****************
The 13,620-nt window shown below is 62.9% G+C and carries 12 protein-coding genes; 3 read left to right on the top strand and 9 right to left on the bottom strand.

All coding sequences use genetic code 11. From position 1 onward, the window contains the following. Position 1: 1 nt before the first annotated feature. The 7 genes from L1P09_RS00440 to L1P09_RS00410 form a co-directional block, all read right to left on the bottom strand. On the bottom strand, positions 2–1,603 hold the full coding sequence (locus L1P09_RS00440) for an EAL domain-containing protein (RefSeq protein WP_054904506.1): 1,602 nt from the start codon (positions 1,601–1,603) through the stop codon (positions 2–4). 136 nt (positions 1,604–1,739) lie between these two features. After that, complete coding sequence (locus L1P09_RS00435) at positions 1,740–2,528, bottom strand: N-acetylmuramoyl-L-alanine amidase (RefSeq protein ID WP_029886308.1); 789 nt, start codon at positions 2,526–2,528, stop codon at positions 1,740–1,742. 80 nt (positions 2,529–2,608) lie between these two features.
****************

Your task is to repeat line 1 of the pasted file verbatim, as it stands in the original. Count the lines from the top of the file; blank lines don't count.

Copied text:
The 13,620-nt window shown below is 62.9% G+C and carries 12 protein-coding genes; 3 read left to right on the top strand and 9 right to left on the bottom strand.